I’ve been updating my syllabus for the graduate-level class on storytelling that I will teach for the Indiana University School of Library and Information Science (SLIS) on the Indianapolis (IUPUI) campus next semester.
I am excited because five students have already signed up. I’m sure the university would like there to be more than five students in order to pay the bills, but from a teaching point of view, five is not bad. Students get to hear four other telling styles besides mine, yet they still get a lot of chances to tell themselves.
The smallest group I ever taught had three students in it. I liked all three of those students just as people, so the challenge that year was making sure that we continued to explore storytelling in a scholarly way rather than spend each class just gabbing.
The largest group I ever taught had twenty-four students in it. I thought I was going to die on the last day of class, trying to evaluate twenty-four tellers sharing twenty-four different stories. It was too many “worlds” to take in at once. I went home after that story listening marathon and just lay on my bed and quivered for a day or two. If I ever have that many students again, I will structure the course differently.
Five-ten students is ideal for me, but in any case I will tweak my syllabus according to the number of students I have when the semester begins.
I have decided to use Liz Warren’s new book, The Oral Tradition Today: An Introduction to the Art of Storytelling, as our textbook. Even though she wrote it to use with the more general, undergraduate class on “The Art of Storytelling” that she teaches at South Mountain Community College in Phoenix, Arizona, I think it will work well for my graduate-level workshop on storytelling in libraries, especially when supplemented with library-related articles. I like the way each chapter in Warren’s book includes a few teaching stories as well as instruction and theory.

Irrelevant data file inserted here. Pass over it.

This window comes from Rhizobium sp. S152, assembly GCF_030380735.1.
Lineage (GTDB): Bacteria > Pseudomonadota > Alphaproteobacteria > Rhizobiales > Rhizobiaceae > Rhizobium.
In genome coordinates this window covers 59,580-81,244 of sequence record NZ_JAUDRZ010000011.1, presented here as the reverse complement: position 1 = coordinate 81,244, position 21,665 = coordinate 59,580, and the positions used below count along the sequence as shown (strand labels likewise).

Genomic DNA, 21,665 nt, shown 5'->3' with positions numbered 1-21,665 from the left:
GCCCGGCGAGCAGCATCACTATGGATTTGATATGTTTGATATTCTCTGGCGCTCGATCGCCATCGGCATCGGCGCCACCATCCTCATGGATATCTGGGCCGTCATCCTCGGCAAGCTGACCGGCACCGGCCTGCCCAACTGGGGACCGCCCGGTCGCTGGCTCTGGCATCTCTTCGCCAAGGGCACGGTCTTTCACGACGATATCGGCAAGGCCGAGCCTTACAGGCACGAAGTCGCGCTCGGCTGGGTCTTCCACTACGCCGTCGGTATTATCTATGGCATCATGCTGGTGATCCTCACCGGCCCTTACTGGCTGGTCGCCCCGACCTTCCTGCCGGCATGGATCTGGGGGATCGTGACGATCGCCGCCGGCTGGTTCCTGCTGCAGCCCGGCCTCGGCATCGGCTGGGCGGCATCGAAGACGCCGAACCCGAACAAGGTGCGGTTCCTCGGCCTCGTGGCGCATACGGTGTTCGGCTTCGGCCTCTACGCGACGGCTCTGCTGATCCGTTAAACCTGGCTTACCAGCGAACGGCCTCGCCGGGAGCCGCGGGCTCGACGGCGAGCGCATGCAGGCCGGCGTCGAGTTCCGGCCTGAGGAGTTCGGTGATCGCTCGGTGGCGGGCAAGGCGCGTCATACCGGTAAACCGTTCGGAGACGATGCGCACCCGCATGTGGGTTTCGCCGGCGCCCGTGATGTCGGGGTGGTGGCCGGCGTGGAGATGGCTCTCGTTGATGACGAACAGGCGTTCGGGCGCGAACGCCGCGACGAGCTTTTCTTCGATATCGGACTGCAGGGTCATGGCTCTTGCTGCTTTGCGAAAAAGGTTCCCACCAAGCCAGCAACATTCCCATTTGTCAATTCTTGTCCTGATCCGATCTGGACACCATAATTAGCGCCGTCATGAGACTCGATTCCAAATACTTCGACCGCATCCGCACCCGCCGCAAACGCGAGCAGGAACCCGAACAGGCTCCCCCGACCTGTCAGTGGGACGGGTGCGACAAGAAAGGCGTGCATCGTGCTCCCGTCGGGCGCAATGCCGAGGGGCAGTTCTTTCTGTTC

Early on in the book (page 6), Warren addresses the question, “What is the difference between storytelling and theatre?” I love her answer:
Although many modern storytellers have a background in theatre, there are some fundamental differences between being a storyteller and an actor, and between a storytelling event and a play.
- First, most storytellers do not memorize a script as actors do. They prefer to learn (but not memorize) a story – thoroughly and deeply – so that when they are telling it, they can respond freely to the particular audience in attendance. This provides dynamism, unpredictability, and freshness to storytelling that is very satisfying for both the teller and the listener.
- A storyteller does not maintain the persona of a single character. The teller portrays all the characters in the story while remaining herself.
- Actors generally relate to other actors on the stage rather than directly to the audience. In the theatre, there is the concept of the fourth wall, an invisible wall through which the audience witnesses the events on stage. In storytelling there is no fourth wall, or if there is, it is behind the audience. Storytellers seek to establish a relationship with the audience, at least for the duration of the story, and believe that the stronger the connection between them and the audience, the stronger the impact of the story. In some storytelling events, a high degree of participation from the audience is expected and encouraged.
- Storytellers do not use directors. In theatre, the director is responsible for interpreting the text and directing the actors in fulfilling the vision. In a storytelling event, the teller is responsible for the interpretation of the story, its development and delivery. Storytellers do, however, often use coaches who help them interpret and actualize their vision of the story.
- Storytellers do not use sets, props, or costumes. A storyteller seeks to create a world inside the listener’s mind. It is her job to communicate this with words and her body rather than with objects. In this sense, the story is co-created by the teller and the listener in the moment of the telling. Many storytellers believe that props, sets, and costumes can interfere with this process.
Of course, there are exceptions to every single one of the above points. Some storytellers use directors, some use props and costumes, some portray a character while telling, and some memorize. Nonetheless, the distinctions above would apply to most tellers.
Thank you, thank you, Liz, for articulating this! And thanks for taking a sabbatical to write the whole book. I am looking forward to teaching with it.
Hope Baugh – www.IndyTheatreHabit.com